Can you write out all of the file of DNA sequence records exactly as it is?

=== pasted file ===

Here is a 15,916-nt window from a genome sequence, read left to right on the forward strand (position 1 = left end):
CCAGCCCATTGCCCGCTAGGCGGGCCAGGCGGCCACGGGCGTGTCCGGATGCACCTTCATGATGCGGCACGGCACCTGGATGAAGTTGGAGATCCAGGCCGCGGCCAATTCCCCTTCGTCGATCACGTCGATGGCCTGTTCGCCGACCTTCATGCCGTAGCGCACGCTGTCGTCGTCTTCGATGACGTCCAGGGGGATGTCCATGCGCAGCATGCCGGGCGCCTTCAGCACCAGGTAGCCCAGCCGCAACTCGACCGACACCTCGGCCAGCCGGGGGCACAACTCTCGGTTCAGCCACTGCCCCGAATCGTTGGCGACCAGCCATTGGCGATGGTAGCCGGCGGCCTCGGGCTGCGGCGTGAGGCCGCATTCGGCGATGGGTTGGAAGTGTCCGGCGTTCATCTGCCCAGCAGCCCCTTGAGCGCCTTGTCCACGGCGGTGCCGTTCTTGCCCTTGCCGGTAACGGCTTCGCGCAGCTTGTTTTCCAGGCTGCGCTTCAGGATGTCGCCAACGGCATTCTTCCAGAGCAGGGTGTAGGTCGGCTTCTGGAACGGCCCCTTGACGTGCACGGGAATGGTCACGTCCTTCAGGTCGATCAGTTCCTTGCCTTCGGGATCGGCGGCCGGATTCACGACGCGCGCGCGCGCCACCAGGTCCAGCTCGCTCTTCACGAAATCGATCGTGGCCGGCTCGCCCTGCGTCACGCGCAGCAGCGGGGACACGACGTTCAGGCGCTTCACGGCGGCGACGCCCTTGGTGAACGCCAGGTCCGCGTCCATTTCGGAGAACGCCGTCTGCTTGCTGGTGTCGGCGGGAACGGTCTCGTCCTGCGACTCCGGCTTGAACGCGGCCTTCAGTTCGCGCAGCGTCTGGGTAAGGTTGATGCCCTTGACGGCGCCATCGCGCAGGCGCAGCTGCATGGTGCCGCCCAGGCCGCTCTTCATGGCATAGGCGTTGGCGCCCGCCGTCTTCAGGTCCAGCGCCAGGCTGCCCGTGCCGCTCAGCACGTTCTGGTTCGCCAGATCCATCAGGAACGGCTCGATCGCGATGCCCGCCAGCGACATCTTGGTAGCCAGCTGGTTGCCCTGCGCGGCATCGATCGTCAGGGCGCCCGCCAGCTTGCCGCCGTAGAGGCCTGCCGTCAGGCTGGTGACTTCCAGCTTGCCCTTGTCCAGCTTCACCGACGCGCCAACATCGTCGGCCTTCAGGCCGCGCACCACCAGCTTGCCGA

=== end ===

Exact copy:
Here is a 15,916-nt window from a genome sequence, read left to right on the forward strand (position 1 = left end):
CCAGCCCATTGCCCGCTAGGCGGGCCAGGCGGCCACGGGCGTGTCCGGATGCACCTTCATGATGCGGCACGGCACCTGGATGAAGTTGGAGATCCAGGCCGCGGCCAATTCCCCTTCGTCGATCACGTCGATGGCCTGTTCGCCGACCTTCATGCCGTAGCGCACGCTGTCGTCGTCTTCGATGACGTCCAGGGGGATGTCCATGCGCAGCATGCCGGGCGCCTTCAGCACCAGGTAGCCCAGCCGCAACTCGACCGACACCTCGGCCAGCCGGGGGCACAACTCTCGGTTCAGCCACTGCCCCGAATCGTTGGCGACCAGCCATTGGCGATGGTAGCCGGCGGCCTCGGGCTGCGGCGTGAGGCCGCATTCGGCGATGGGTTGGAAGTGTCCGGCGTTCATCTGCCCAGCAGCCCCTTGAGCGCCTTGTCCACGGCGGTGCCGTTCTTGCCCTTGCCGGTAACGGCTTCGCGCAGCTTGTTTTCCAGGCTGCGCTTCAGGATGTCGCCAACGGCATTCTTCCAGAGCAGGGTGTAGGTCGGCTTCTGGAACGGCCCCTTGACGTGCACGGGAATGGTCACGTCCTTCAGGTCGATCAGTTCCTTGCCTTCGGGATCGGCGGCCGGATTCACGACGCGCGCGCGCGCCACCAGGTCCAGCTCGCTCTTCACGAAATCGATCGTGGCCGGCTCGCCCTGCGTCACGCGCAGCAGCGGGGACACGACGTTCAGGCGCTTCACGGCGGCGACGCCCTTGGTGAACGCCAGGTCCGCGTCCATTTCGGAGAACGCCGTCTGCTTGCTGGTGTCGGCGGGAACGGTCTCGTCCTGCGACTCCGGCTTGAACGCGGCCTTCAGTTCGCGCAGCGTCTGGGTAAGGTTGATGCCCTTGACGGCGCCATCGCGCAGGCGCAGCTGCATGGTGCCGCCCAGGCCGCTCTTCATGGCATAGGCGTTGGCGCCCGCCGTCTTCAGGTCCAGCGCCAGGCTGCCCGTGCCGCTCAGCACGTTCTGGTTCGCCAGATCCATCAGGAACGGCTCGATCGCGATGCCCGCCAGCGACATCTTGGTAGCCAGCTGGTTGCCCTGCGCGGCATCGATCGTCAGGGCGCCCGCCAGCTTGCCGCCGTAGAGGCCTGCCGTCAGGCTGGTGACTTCCAGCTTGCCCTTGTCCAGCTTCACCGACGCGCCAACATCGTCGGCCTTCAGGCCGCGCACCACCAGCTTGCCGA